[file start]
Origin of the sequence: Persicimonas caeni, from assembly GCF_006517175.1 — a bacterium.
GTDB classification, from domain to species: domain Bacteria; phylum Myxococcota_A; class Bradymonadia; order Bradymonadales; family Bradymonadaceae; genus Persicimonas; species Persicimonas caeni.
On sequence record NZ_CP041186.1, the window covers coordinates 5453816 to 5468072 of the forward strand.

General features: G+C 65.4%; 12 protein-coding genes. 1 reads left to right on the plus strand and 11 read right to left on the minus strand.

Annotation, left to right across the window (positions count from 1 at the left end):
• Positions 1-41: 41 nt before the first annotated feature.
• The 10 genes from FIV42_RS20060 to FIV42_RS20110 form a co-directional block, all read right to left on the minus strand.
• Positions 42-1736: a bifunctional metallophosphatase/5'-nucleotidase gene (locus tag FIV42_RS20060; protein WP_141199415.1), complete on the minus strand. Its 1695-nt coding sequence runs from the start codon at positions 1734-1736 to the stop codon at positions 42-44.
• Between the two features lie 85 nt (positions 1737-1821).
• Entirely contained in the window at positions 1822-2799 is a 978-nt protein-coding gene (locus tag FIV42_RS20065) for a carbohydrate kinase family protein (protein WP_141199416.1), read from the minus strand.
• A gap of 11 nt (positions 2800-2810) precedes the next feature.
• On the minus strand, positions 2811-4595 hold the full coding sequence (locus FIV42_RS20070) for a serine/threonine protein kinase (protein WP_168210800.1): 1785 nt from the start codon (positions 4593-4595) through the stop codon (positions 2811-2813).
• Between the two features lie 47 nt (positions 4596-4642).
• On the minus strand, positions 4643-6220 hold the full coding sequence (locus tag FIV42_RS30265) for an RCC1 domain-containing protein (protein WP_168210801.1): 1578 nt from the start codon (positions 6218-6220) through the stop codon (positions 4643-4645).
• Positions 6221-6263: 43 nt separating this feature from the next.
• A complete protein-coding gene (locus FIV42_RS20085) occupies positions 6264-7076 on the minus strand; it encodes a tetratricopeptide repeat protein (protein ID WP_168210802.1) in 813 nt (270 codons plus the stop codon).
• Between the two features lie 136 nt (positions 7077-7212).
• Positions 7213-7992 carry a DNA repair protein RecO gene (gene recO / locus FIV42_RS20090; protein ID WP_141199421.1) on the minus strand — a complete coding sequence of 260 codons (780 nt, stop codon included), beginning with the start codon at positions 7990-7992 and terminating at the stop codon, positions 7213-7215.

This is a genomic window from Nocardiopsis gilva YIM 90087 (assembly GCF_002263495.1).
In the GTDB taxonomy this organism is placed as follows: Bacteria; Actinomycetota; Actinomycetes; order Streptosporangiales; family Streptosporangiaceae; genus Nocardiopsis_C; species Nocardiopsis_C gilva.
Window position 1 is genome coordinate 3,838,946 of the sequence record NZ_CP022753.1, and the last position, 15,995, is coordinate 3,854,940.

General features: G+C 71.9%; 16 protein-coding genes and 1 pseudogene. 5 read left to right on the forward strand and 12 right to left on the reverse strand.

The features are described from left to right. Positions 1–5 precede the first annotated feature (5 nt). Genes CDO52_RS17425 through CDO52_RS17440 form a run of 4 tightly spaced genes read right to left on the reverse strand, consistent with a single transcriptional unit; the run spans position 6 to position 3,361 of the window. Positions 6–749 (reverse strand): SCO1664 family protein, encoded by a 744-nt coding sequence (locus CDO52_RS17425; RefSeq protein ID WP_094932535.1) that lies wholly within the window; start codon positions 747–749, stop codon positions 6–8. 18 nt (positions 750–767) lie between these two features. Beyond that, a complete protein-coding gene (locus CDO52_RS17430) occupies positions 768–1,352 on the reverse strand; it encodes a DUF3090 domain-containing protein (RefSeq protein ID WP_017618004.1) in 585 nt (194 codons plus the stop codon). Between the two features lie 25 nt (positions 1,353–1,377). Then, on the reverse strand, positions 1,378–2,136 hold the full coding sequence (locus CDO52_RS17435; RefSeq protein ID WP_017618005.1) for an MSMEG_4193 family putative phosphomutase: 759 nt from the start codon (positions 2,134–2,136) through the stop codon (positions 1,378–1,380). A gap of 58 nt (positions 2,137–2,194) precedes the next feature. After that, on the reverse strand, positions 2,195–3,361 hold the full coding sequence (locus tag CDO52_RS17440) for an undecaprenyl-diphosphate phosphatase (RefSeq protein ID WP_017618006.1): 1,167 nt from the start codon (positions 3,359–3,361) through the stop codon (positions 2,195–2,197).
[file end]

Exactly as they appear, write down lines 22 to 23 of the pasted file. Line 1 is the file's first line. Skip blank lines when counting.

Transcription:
General features: G+C 71.9%; 16 protein-coding genes and 1 pseudogene. 5 read left to right on the forward strand and 12 right to left on the reverse strand.

The features are described from left to right. Positions 1–5 precede the first annotated feature (5 nt). Genes CDO52_RS17425 through CDO52_RS17440 form a run of 4 tightly spaced genes read right to left on the reverse strand, consistent with a single transcriptional unit; the run spans position 6 to position 3,361 of the window. Positions 6–749 (reverse strand): SCO1664 family protein, encoded by a 744-nt coding sequence (locus CDO52_RS17425; RefSeq protein ID WP_094932535.1) that lies wholly within the window; start codon positions 747–749, stop codon positions 6–8. 18 nt (positions 750–767) lie between these two features. Beyond that, a complete protein-coding gene (locus CDO52_RS17430) occupies positions 768–1,352 on the reverse strand; it encodes a DUF3090 domain-containing protein (RefSeq protein ID WP_017618004.1) in 585 nt (194 codons plus the stop codon). Between the two features lie 25 nt (positions 1,353–1,377). Then, on the reverse strand, positions 1,378–2,136 hold the full coding sequence (locus CDO52_RS17435; RefSeq protein ID WP_017618005.1) for an MSMEG_4193 family putative phosphomutase: 759 nt from the start codon (positions 2,134–2,136) through the stop codon (positions 1,378–1,380). A gap of 58 nt (positions 2,137–2,194) precedes the next feature. After that, on the reverse strand, positions 2,195–3,361 hold the full coding sequence (locus tag CDO52_RS17440) for an undecaprenyl-diphosphate phosphatase (RefSeq protein ID WP_017618006.1): 1,167 nt from the start codon (positions 3,359–3,361) through the stop codon (positions 2,195–2,197).